When hearing the word shorebirds, most people likely think of sanderlings and other small sandpiper-like birds running back and forth among the waves at the ocean.
Shorebirds, however, are not limited to small “peeps,” nor are they limited to the ocean. While it is true that the ocean and other coastal regions, such as Long Island Sound, are the best places to find shorebirds, inland lakes and ponds have shorebirds too.
I have seen lesser yellowlegs at many inland lakes in New Hampshire, all the way from the northern tip in Pittsburg to southern lakes such as Edward McDowell Lake in Peterborough. Yellowlegs may be seen on the edges of inland lakes during migration periods, such as now.
I’m not going to try to emulate Dr. Seuss, but I think he would have drawn plenty of inspiration from a walk in the woods in New England in May.
His classic “Oh, the Thinks You Can Think!” comes to mind, but only altered to “Oh, the Colors You Can See.”
A recent walk made me think of this. The majority of the walk was along a wide dirt path with shrubby habitat on both sides. Beyond the thickets on one side was a large field and beyond the thickets on the other side were deep woods. It is perfect habitat for a bird walk.
The first bird I saw was a male eastern towhee. It was once called rufous-sided towhee because of the unique dark orange color of its sides that complement the otherwise white and black plumage of the bird. The bird’s red eyes are visible when it approaches among the shrubs closely enough. I did not see a female towhee on this particular day, but they are lighter brownish-orange where the male is black.
If it looks like a duck, swims like a duck and quacks like a duck, then it probably is a duck.
That great old expression doesn’t work for thrushes because a lot of birds look like thrushes but aren’t thrushes at all. So you can’t say: If it looks like a thrush, then it probably is a thrush.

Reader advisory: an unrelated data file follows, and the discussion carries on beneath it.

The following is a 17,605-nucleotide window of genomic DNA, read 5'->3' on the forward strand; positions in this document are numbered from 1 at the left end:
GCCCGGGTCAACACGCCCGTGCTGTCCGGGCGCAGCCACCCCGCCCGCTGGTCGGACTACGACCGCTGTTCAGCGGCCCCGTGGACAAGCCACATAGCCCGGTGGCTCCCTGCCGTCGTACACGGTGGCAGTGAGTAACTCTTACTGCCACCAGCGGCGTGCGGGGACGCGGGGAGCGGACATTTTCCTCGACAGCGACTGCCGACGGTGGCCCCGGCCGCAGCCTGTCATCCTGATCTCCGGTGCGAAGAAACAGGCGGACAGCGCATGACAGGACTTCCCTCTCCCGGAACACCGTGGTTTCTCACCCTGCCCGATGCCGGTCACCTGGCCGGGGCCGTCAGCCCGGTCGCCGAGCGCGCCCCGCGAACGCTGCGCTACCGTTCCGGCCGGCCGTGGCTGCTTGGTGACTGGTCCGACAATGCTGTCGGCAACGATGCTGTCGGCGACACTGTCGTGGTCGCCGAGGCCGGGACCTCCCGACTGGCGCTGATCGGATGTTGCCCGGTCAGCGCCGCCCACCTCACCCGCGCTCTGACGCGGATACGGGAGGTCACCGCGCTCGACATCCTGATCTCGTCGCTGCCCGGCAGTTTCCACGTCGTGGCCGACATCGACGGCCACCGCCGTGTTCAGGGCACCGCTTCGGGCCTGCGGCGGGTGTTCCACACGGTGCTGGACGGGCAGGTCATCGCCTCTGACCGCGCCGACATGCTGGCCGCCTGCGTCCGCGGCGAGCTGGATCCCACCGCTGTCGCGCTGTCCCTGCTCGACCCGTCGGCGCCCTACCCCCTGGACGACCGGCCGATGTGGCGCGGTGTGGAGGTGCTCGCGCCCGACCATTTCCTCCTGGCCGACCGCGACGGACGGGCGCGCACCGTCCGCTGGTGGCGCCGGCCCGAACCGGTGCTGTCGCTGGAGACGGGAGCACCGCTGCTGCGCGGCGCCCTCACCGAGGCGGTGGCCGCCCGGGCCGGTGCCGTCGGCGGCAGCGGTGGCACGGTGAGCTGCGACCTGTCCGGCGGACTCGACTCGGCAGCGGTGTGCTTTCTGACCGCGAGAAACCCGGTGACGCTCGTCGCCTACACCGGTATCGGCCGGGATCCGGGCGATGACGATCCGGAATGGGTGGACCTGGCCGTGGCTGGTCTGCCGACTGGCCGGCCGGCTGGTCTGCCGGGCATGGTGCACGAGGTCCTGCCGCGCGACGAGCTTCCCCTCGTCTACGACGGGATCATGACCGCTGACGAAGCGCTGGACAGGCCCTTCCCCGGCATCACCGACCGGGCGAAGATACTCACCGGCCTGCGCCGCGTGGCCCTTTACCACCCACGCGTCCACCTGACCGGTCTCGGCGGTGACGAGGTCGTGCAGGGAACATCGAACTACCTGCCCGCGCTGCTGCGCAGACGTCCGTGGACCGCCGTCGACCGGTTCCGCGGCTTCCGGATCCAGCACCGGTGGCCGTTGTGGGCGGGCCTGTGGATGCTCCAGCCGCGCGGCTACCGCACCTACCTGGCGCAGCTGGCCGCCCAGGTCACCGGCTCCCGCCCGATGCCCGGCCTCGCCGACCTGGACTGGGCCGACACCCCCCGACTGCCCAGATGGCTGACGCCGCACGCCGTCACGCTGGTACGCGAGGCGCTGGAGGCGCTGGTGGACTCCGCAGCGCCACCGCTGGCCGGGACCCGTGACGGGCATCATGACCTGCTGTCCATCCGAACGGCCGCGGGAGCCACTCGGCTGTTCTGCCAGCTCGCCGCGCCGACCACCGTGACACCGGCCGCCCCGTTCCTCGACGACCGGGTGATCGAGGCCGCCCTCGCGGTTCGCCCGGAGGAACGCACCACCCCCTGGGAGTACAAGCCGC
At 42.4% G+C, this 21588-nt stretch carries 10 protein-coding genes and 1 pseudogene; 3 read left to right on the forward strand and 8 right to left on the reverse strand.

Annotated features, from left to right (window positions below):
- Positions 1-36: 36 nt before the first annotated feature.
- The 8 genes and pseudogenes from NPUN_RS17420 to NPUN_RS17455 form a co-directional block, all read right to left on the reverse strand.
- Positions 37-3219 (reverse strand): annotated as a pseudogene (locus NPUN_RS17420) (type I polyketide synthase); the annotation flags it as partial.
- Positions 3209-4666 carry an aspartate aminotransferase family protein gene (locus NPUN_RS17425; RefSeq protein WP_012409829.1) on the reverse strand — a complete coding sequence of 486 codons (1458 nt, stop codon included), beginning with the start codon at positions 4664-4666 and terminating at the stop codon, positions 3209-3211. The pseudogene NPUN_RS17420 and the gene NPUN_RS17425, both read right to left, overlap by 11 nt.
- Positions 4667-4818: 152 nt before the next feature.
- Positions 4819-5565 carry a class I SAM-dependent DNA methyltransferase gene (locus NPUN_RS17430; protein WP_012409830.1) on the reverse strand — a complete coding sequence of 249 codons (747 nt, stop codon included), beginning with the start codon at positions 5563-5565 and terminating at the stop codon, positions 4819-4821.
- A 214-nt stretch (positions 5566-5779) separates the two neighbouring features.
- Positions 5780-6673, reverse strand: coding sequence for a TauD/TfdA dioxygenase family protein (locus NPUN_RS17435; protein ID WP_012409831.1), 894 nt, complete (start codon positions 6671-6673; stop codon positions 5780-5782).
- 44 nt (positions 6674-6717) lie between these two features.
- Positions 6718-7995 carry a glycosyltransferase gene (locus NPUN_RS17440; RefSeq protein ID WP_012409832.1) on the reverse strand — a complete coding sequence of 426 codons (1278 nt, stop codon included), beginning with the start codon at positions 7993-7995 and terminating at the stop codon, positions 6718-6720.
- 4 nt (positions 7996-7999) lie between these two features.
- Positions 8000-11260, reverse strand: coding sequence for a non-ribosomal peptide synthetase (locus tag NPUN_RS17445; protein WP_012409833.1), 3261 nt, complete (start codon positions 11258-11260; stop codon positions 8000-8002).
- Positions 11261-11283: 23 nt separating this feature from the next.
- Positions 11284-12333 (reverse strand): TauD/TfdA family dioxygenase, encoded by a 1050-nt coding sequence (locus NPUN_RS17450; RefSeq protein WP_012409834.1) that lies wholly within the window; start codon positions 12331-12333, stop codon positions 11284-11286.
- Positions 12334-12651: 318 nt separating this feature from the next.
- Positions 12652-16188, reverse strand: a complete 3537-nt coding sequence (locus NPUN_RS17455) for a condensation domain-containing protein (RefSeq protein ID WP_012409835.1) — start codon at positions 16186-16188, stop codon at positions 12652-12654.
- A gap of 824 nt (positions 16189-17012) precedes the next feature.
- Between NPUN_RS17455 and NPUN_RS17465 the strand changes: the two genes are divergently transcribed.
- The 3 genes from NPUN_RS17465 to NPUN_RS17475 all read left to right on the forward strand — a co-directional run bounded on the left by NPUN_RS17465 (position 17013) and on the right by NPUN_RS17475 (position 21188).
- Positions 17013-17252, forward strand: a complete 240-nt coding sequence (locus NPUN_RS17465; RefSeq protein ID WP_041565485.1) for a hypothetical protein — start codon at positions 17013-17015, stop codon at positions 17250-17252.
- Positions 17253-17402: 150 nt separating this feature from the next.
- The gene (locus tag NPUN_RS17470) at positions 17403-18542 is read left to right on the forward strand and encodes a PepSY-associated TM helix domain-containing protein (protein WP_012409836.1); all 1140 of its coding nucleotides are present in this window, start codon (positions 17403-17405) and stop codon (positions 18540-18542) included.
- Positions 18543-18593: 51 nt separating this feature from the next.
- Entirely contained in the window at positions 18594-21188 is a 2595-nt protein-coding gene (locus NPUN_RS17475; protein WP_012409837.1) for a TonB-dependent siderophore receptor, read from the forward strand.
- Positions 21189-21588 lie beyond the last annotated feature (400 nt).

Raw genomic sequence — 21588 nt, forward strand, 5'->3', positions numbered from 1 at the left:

Members of the thrush family in New England include wood thrush, hermit thrush, veery, Swainson’s thrush and Bicknell’s thrush. They are medium-sized birds, brown overall and their buff-colored bellies and chests are decorated with brown spots. American robins and Eastern bluebirds are thrushes as well but have their own distinctive appearances.
Thrushes are perhaps best known for their songs. Wood and hermit thrushes have amazing flute-like songs that sound otherworldly and have inspired many a line in poetry and literature.
I’ve been getting a lot of inquiries about goldfinches lately. Everything from how to attract them to why am I suddenly seeing more of them to why do some of them seem much duller than other ones.
To answer the question about how to attract them, you have to start with Nyjer seed. Nyjer seed, also sometimes called thistle, are the tiny seeds that are a fraction the size of a sunflower seed. Birds such as goldfinches, pine siskins, and indigo buntings love Nyjer seeds. It is hard to imagine there is a whole lot of meat inside the shells, but apparently, it is enough to satisfy the smaller birds.
Goldfinches also prefer tube feeders. If you get one with several ports there will be times when all of the perches will be occupied by goldfinches. So the best way to get goldfinches is to offer Nyjer seed in tube feeders.
But that is not the only way to attract goldfinches. Goldfinches will also eat sunflower seeds and visit hopper or platform feeders. They will also eat Nyjer seed from a mesh “sock.“
Goldfinches will also visit flowers such as sunflowers, coneflowers, and black-eyed Susans. But you have to wait until fall to see them eating those seeds. Goldfinches will also readily visit birdbaths. In fact, they are one of the most frequent visitors to my birdbath.
As to why some of them look different, that is a somewhat tricky question. The obvious answer is that females are duller and males are brighter. However, a goldfinch’s plumage is constantly changing and some males may be ahead of others in obtaining their breeding plumage.
Even males are drably colored in the winter and slowly gain their famous bright yellow feathers by the spring. This week, I have seen some goldfinches that are already fully decked out in their splendid yellow. Others are still splotchy with some bright and some dull plumage.
Well-known ornithologist David Sibley has a great article with photos, or more accurately drawings, of what a goldfinch’s plumage looks like each month throughout the year. The article can easily be found with an Internet search by entering “goldfinch monthly plumage” in the search field.
Females are duller in color year-round. Like other dimorphic birds (male and female have different appearances), females are more dully colored to offer protection from predators. The flashy males attract the attention of predators and cause a diversion away from the females on nests.
I have always had decent luck attracting and finding goldfinches. There are certain birds I just can’t seem to find, but goldfinches, thankfully, have never been one of those problematic species.